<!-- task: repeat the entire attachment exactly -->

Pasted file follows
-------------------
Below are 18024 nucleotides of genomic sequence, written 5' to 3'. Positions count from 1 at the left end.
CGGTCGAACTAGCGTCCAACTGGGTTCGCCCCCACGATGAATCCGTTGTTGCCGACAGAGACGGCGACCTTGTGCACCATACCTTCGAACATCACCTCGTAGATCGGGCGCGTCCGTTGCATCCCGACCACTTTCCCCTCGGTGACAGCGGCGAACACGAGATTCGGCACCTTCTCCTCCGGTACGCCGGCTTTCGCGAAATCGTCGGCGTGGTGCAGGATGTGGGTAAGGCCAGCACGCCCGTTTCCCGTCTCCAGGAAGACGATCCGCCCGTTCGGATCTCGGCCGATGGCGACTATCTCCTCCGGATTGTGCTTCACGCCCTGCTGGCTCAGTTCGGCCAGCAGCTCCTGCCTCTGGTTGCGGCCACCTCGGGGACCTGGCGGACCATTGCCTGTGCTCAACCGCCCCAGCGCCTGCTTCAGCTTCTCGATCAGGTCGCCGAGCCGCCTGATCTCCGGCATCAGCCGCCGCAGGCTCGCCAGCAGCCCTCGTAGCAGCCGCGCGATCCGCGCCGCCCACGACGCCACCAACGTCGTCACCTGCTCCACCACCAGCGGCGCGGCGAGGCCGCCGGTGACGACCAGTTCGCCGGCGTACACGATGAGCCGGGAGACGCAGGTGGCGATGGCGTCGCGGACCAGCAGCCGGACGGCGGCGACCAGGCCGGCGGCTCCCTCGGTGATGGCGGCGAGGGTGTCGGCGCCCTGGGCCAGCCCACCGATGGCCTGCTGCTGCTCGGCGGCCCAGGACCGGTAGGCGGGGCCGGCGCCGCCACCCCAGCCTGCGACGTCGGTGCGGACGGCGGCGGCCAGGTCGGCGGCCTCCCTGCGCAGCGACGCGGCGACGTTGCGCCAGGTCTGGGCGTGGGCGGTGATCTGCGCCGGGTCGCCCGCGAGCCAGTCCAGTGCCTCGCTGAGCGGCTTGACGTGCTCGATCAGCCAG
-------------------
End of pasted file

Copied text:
Below are 18024 nucleotides of genomic sequence, written 5' to 3'. Positions count from 1 at the left end.
CGGTCGAACTAGCGTCCAACTGGGTTCGCCCCCACGATGAATCCGTTGTTGCCGACAGAGACGGCGACCTTGTGCACCATACCTTCGAACATCACCTCGTAGATCGGGCGCGTCCGTTGCATCCCGACCACTTTCCCCTCGGTGACAGCGGCGAACACGAGATTCGGCACCTTCTCCTCCGGTACGCCGGCTTTCGCGAAATCGTCGGCGTGGTGCAGGATGTGGGTAAGGCCAGCACGCCCGTTTCCCGTCTCCAGGAAGACGATCCGCCCGTTCGGATCTCGGCCGATGGCGACTATCTCCTCCGGATTGTGCTTCACGCCCTGCTGGCTCAGTTCGGCCAGCAGCTCCTGCCTCTGGTTGCGGCCACCTCGGGGACCTGGCGGACCATTGCCTGTGCTCAACCGCCCCAGCGCCTGCTTCAGCTTCTCGATCAGGTCGCCGAGCCGCCTGATCTCCGGCATCAGCCGCCGCAGGCTCGCCAGCAGCCCTCGTAGCAGCCGCGCGATCCGCGCCGCCCACGACGCCACCAACGTCGTCACCTGCTCCACCACCAGCGGCGCGGCGAGGCCGCCGGTGACGACCAGTTCGCCGGCGTACACGATGAGCCGGGAGACGCAGGTGGCGATGGCGTCGCGGACCAGCAGCCGGACGGCGGCGACCAGGCCGGCGGCTCCCTCGGTGATGGCGGCGAGGGTGTCGGCGCCCTGGGCCAGCCCACCGATGGCCTGCTGCTGCTCGGCGGCCCAGGACCGGTAGGCGGGGCCGGCGCCGCCACCCCAGCCTGCGACGTCGGTGCGGACGGCGGCGGCCAGGTCGGCGGCCTCCCTGCGCAGCGACGCGGCGACGTTGCGCCAGGTCTGGGCGTGGGCGGTGATCTGCGCCGGGTCGCCCGCGAGCCAGTCCAGTGCCTCGCTGAGCGGCTTGACGTGCTCGATCAGCCAG